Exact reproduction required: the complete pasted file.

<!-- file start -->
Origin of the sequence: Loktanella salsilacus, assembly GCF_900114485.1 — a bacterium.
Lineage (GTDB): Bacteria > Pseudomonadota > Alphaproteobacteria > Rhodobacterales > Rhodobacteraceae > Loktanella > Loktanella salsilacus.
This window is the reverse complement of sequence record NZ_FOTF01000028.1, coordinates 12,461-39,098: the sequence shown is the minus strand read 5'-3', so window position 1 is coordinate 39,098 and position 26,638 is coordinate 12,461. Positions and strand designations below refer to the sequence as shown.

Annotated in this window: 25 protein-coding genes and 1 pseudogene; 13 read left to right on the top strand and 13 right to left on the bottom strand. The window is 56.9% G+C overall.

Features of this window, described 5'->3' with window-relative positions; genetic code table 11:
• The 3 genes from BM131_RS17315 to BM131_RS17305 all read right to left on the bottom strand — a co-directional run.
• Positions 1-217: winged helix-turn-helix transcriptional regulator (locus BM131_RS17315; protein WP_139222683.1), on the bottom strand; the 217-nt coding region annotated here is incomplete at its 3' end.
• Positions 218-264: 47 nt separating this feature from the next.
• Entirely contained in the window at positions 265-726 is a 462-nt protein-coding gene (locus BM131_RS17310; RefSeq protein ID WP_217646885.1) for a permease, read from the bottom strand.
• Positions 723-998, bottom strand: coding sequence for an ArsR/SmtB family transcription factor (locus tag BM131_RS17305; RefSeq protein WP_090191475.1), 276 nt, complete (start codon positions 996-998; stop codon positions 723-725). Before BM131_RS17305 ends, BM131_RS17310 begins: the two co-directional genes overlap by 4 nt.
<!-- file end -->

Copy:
Origin of the sequence: Loktanella salsilacus, assembly GCF_900114485.1 — a bacterium.
Lineage (GTDB): Bacteria > Pseudomonadota > Alphaproteobacteria > Rhodobacterales > Rhodobacteraceae > Loktanella > Loktanella salsilacus.
This window is the reverse complement of sequence record NZ_FOTF01000028.1, coordinates 12,461-39,098: the sequence shown is the minus strand read 5'-3', so window position 1 is coordinate 39,098 and position 26,638 is coordinate 12,461. Positions and strand designations below refer to the sequence as shown.

Annotated in this window: 25 protein-coding genes and 1 pseudogene; 13 read left to right on the top strand and 13 right to left on the bottom strand. The window is 56.9% G+C overall.

Features of this window, described 5'->3' with window-relative positions; genetic code table 11:
• The 3 genes from BM131_RS17315 to BM131_RS17305 all read right to left on the bottom strand — a co-directional run.
• Positions 1-217: winged helix-turn-helix transcriptional regulator (locus BM131_RS17315; protein WP_139222683.1), on the bottom strand; the 217-nt coding region annotated here is incomplete at its 3' end.
• Positions 218-264: 47 nt separating this feature from the next.
• Entirely contained in the window at positions 265-726 is a 462-nt protein-coding gene (locus BM131_RS17310; RefSeq protein ID WP_217646885.1) for a permease, read from the bottom strand.
• Positions 723-998, bottom strand: coding sequence for an ArsR/SmtB family transcription factor (locus tag BM131_RS17305; RefSeq protein WP_090191475.1), 276 nt, complete (start codon positions 996-998; stop codon positions 723-725). Before BM131_RS17305 ends, BM131_RS17310 begins: the two co-directional genes overlap by 4 nt.